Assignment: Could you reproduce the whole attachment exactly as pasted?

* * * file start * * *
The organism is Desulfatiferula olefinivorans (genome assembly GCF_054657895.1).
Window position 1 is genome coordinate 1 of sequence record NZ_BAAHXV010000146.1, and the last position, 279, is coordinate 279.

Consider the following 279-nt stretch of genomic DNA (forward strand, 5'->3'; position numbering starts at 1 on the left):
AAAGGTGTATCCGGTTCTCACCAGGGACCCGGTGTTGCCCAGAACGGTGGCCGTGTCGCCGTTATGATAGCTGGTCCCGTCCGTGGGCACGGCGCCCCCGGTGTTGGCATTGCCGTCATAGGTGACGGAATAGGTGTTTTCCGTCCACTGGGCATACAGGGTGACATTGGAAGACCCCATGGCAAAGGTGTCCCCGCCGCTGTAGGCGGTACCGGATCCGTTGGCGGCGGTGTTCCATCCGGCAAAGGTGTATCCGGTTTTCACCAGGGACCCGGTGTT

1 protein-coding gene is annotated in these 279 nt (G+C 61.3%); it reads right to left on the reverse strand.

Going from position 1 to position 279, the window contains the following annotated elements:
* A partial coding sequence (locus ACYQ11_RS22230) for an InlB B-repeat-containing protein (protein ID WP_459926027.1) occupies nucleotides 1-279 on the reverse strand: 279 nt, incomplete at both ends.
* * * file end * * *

The organism is Desulfatiferula olefinivorans (genome assembly GCF_054657895.1).
Window position 1 is genome coordinate 1 of sequence record NZ_BAAHXV010000146.1, and the last position, 279, is coordinate 279.

Consider the following 279-nt stretch of genomic DNA (forward strand, 5'->3'; position numbering starts at 1 on the left):
AAAGGTGTATCCGGTTCTCACCAGGGACCCGGTGTTGCCCAGAACGGTGGCCGTGTCGCCGTTATGATAGCTGGTCCCGTCCGTGGGCACGGCGCCCCCGGTGTTGGCATTGCCGTCATAGGTGACGGAATAGGTGTTTTCCGTCCACTGGGCATACAGGGTGACATTGGAAGACCCCATGGCAAAGGTGTCCCCGCCGCTGTAGGCGGTACCGGATCCGTTGGCGGCGGTGTTCCATCCGGCAAAGGTGTATCCGGTTTTCACCAGGGACCCGGTGTT

1 protein-coding gene is annotated in these 279 nt (G+C 61.3%); it reads right to left on the reverse strand.

Going from position 1 to position 279, the window contains the following annotated elements:
* A partial coding sequence (locus ACYQ11_RS22230) for an InlB B-repeat-containing protein (protein ID WP_459926027.1) occupies nucleotides 1-279 on the reverse strand: 279 nt, incomplete at both ends.